2 MIN READ | Cognitive Psychology

Adam Mulligan

5 Common Theories for Why We Dream

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Adam Mulligan, (2022, July 6). 5 Common Theories for Why We Dream. Psychreg on Cognitive Psychology. https://www.psychreg.org/common-theories-why-we-dream/
Reading Time: 2 minutes

For hundreds of years, humans have been seeking the reasoning behind why we, animals, and some birds, dream. Nearly everyone dreams, and most people experience involuntary ones that last seconds or several minutes. 

Most dreams happen during rapid eye movement (REM) sleep, when our brain activity increases along with our breathing and heart rates. However, many scientists and dream experts have different theories for why this happens. Here are some of the most common ones. 

To organise our memories

You might rely on sites like www.everspiritual.com to find out what your dreams mean, but some experts think that one of the top reasons for having dreams in the first place is so that our brains can organize our short-term and long-term memories. 

Some people also think that our dreams improve procedural and spatial memory, but memory-based experiments have contradicted that theory, and many researchers now don’t think that memory can be enhanced through dreaming. However, there is plenty of research to suggest a link between dreaming and reconsolidation.

To stimulate the brain during rest

According to studies, sleep-deprived children may experience reduced brain mass, behavioral disorders, and neural degradation. These can be challenging problems to combat, and some sleep experts wonder whether dreams are our brain’s way of encouraging development and stopping cell death in young people experiencing sleep deprivation. Such a theory would also indicate that dreams serve no purpose in the brains of older adults. 

Tonic immobility reflex

In the wild, the tonic immobility reflex or ‘playing dead’ is a defense mechanism for mammals and reptiles against predators. Our physiological changes during REM sleep, like paralysis, can mimic this reflex. Some sleep experts have theorised that dreams are how we prepare ourselves for waking up to threats, especially since our increased breathing rates would show would-be predators that we’re still alive.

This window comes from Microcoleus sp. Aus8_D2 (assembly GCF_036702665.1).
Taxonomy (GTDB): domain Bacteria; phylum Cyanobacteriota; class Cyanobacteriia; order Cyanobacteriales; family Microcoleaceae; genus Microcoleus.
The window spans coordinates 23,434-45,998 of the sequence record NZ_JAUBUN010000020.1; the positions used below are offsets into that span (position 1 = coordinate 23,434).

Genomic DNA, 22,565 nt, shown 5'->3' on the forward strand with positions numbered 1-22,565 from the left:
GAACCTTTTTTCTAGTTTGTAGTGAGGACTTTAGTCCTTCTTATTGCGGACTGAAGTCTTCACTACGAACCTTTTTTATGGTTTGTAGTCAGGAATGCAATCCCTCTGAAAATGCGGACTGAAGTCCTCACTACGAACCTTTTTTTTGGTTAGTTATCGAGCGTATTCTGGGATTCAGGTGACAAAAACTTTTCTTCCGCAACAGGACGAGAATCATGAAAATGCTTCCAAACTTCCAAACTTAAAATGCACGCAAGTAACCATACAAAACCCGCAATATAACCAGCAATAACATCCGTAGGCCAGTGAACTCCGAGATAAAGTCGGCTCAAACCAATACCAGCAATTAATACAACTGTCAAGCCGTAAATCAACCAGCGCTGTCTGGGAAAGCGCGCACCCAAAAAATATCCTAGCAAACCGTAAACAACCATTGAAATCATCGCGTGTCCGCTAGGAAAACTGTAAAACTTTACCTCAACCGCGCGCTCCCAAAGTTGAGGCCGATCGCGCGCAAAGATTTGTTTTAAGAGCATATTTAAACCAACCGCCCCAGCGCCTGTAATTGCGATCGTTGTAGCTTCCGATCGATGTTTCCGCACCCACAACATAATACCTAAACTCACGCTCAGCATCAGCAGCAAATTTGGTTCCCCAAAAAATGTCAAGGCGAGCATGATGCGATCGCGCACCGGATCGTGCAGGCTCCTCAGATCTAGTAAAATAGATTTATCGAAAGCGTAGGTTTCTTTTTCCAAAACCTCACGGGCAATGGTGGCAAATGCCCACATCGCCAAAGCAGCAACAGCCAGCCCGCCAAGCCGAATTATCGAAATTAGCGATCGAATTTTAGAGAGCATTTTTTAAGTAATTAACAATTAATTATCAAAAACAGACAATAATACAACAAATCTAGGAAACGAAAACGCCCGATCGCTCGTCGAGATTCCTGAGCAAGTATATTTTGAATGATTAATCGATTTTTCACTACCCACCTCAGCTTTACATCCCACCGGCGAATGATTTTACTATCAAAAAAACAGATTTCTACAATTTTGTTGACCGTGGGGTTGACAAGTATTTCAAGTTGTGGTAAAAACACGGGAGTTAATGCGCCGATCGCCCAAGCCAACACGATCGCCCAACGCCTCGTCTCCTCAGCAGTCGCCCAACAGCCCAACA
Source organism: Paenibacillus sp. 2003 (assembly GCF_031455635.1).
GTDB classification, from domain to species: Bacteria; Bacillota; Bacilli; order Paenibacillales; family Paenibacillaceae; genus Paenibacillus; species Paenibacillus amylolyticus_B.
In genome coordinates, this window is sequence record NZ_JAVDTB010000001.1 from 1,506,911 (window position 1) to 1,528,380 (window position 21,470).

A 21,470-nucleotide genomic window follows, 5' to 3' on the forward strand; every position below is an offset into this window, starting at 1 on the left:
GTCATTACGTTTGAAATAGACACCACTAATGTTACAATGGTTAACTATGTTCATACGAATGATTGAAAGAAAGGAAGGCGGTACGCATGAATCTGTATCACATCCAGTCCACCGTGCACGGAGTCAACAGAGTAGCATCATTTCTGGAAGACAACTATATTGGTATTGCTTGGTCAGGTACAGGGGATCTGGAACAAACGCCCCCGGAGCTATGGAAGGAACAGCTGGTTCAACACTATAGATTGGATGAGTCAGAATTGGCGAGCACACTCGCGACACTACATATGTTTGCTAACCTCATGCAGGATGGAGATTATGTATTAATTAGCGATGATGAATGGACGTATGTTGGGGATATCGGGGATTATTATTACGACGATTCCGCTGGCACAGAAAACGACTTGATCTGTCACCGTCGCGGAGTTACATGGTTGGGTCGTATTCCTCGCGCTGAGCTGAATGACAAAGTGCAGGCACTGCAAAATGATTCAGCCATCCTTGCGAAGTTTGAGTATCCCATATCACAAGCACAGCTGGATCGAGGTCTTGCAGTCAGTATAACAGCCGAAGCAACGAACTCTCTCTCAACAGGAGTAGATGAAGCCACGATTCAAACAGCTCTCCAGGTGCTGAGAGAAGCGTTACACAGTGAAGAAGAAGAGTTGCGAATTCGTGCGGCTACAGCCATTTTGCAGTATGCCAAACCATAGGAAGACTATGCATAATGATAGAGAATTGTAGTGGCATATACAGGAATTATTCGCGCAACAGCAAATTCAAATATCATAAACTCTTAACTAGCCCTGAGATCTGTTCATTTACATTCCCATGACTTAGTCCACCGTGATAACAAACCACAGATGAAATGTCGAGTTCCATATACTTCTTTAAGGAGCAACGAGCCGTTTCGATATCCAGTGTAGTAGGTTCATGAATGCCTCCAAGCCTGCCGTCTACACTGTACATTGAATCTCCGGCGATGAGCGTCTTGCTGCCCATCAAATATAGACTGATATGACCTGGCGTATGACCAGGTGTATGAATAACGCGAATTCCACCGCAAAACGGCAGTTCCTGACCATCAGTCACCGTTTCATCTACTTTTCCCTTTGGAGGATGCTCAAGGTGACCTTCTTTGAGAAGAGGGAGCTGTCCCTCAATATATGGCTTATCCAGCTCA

To get rid of useless memories

Our brains operate in overdrive every day, with the average person having more than 6,000 thoughts daily. Not all of these will be necessary to carry through to the following day, so some people think that dreams are there to help us eliminate noise and useless memories we might have acquired that day. In the absence of that ‘noise,’ we might have more space for practical and relevant memories while potentially improving our ability to do memory-based tasks. 

To solve problems

REM sleep provides us with a helpful mindset to solve problems, but scientists are now toying with the idea that dreaming can also assist with problem-solving. In a study, researchers woke up participants during the night during dreaming sleep and non-REM sleep and gave them short anagram puzzle tests while monitoring the results. 

When woken up during non-REM sleep, participants solved very few puzzles, but they were able to solve up to 35% more when woken during REM sleep. Some participants also said that when they were woken while dreaming, the solutions effortlessly popped into their heads. 

We may never know exactly why we dream or whether there’s more than one reason. But, any of these theories above might make you put more thought into each dream you have and question why it was there in the first place.


Adam Mulligan did his degree in psychology at the University of Hertfordshire. He interested in mental health, wellness, and lifestyle.


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